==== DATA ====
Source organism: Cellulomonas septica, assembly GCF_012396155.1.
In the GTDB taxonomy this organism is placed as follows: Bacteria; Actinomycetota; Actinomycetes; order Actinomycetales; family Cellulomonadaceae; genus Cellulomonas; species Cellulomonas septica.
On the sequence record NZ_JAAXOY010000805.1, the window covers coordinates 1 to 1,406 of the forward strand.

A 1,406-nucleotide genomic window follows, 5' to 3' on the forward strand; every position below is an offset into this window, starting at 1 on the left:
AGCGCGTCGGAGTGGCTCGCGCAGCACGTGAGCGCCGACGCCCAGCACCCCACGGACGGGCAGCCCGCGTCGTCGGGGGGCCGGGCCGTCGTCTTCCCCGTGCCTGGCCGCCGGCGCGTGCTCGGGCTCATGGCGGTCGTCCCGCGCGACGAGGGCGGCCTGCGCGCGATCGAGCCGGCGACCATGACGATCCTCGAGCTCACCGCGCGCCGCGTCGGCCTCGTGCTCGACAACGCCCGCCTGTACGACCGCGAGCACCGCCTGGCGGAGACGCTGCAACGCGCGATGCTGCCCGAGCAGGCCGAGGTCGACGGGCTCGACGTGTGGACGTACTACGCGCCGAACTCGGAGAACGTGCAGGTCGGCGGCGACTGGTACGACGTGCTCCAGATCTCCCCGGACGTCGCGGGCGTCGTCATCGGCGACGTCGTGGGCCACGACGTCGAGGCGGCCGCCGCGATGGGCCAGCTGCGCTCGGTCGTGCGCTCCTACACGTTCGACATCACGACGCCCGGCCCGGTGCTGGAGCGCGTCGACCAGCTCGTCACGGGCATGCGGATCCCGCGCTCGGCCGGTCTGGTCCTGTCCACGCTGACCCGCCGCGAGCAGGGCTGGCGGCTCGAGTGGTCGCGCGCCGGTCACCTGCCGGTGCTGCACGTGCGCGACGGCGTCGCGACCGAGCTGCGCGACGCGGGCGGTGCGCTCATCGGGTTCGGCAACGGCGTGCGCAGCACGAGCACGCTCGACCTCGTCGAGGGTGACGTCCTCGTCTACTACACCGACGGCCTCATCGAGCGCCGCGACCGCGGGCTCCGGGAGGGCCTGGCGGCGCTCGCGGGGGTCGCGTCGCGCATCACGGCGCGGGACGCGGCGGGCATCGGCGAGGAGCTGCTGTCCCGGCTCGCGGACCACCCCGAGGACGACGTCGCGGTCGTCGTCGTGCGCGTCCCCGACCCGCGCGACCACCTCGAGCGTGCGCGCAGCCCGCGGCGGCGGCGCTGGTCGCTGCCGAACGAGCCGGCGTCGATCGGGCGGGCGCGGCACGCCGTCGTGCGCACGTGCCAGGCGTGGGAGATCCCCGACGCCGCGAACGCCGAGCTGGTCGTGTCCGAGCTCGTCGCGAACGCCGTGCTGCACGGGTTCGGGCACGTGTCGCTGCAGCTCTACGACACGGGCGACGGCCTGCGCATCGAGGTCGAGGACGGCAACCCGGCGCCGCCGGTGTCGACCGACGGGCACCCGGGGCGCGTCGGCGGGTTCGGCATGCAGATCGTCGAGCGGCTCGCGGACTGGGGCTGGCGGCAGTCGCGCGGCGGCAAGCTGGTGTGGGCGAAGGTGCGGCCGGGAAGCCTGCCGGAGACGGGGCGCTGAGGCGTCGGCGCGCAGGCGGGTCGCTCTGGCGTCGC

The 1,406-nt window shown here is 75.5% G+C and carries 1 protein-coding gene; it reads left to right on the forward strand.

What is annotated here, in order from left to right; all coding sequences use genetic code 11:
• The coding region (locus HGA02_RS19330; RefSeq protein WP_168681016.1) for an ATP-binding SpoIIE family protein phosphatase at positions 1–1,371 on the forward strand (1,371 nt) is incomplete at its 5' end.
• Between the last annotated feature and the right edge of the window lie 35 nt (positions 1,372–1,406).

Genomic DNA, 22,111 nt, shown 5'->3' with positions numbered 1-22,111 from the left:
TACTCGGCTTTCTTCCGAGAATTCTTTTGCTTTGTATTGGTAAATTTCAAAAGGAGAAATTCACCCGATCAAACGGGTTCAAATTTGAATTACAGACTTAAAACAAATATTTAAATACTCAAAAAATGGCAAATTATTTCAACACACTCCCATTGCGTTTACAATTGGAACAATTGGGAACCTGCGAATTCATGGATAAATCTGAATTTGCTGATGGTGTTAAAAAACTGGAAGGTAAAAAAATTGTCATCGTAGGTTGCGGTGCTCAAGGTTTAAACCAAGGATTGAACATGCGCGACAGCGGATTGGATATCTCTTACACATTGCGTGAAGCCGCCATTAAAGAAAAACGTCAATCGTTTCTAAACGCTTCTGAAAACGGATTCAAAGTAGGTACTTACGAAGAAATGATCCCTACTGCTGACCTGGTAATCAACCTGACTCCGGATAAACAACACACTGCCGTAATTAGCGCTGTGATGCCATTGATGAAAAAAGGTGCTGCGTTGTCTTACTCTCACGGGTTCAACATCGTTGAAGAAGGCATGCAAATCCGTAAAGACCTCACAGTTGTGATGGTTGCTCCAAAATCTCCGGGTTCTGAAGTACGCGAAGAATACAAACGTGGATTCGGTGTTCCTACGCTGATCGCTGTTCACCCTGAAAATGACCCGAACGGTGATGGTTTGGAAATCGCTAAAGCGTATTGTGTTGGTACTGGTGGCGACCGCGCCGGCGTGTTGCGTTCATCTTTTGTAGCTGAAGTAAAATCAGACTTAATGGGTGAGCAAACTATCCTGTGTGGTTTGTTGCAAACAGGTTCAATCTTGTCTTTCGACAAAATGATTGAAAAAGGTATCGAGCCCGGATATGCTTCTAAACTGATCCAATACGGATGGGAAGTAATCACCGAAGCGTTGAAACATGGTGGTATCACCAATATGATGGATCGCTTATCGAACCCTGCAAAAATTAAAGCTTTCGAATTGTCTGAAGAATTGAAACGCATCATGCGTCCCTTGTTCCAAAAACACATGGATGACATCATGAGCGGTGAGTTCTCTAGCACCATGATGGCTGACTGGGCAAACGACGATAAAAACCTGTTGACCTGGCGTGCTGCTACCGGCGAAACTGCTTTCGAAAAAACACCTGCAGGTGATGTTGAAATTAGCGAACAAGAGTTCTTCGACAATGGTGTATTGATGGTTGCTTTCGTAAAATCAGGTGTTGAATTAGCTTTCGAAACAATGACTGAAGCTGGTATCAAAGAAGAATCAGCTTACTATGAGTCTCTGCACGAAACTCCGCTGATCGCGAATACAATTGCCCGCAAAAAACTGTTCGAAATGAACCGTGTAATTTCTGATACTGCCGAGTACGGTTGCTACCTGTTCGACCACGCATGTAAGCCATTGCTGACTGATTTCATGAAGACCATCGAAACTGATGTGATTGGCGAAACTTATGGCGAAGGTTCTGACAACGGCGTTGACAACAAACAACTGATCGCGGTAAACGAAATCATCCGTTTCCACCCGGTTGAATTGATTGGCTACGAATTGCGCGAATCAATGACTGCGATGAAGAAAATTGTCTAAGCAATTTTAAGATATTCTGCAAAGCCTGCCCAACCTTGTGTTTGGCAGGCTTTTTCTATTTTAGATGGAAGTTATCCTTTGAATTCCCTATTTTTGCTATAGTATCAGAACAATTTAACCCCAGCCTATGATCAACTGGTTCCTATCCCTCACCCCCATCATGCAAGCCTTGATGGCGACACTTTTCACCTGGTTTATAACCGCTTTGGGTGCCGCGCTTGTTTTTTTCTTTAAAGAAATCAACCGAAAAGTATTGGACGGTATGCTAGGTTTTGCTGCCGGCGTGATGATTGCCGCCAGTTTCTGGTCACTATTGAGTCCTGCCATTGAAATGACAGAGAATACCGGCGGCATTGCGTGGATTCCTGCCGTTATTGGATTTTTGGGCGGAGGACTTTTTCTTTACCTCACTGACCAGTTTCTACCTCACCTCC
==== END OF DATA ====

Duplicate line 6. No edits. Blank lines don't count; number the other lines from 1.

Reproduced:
The 1,406-nt window shown here is 75.5% G+C and carries 1 protein-coding gene; it reads left to right on the forward strand.